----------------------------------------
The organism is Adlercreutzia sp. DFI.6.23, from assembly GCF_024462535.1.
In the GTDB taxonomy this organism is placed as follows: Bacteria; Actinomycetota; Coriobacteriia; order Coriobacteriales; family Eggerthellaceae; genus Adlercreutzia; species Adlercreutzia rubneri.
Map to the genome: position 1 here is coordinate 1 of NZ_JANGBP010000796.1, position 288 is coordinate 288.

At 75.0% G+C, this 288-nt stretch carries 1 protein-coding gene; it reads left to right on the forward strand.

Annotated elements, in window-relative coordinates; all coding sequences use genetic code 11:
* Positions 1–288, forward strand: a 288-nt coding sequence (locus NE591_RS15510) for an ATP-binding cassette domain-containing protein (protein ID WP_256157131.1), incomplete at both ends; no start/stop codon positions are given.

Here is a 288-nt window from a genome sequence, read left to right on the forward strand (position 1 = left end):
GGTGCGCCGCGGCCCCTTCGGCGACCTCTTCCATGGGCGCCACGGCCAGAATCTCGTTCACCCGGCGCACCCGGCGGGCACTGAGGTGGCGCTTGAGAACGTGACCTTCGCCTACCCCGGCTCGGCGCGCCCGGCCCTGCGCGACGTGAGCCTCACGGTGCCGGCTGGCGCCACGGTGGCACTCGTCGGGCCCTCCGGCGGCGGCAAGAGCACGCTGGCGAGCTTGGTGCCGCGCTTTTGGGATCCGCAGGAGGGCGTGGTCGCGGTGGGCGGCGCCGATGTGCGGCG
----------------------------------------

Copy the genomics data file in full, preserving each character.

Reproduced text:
The organism is Adlercreutzia sp. DFI.6.23, from assembly GCF_024462535.1.
In the GTDB taxonomy this organism is placed as follows: Bacteria; Actinomycetota; Coriobacteriia; order Coriobacteriales; family Eggerthellaceae; genus Adlercreutzia; species Adlercreutzia rubneri.
Map to the genome: position 1 here is coordinate 1 of NZ_JANGBP010000796.1, position 288 is coordinate 288.

At 75.0% G+C, this 288-nt stretch carries 1 protein-coding gene; it reads left to right on the forward strand.

Annotated elements, in window-relative coordinates; all coding sequences use genetic code 11:
* Positions 1–288, forward strand: a 288-nt coding sequence (locus NE591_RS15510) for an ATP-binding cassette domain-containing protein (protein ID WP_256157131.1), incomplete at both ends; no start/stop codon positions are given.

Here is a 288-nt window from a genome sequence, read left to right on the forward strand (position 1 = left end):
GGTGCGCCGCGGCCCCTTCGGCGACCTCTTCCATGGGCGCCACGGCCAGAATCTCGTTCACCCGGCGCACCCGGCGGGCACTGAGGTGGCGCTTGAGAACGTGACCTTCGCCTACCCCGGCTCGGCGCGCCCGGCCCTGCGCGACGTGAGCCTCACGGTGCCGGCTGGCGCCACGGTGGCACTCGTCGGGCCCTCCGGCGGCGGCAAGAGCACGCTGGCGAGCTTGGTGCCGCGCTTTTGGGATCCGCAGGAGGGCGTGGTCGCGGTGGGCGGCGCCGATGTGCGGCG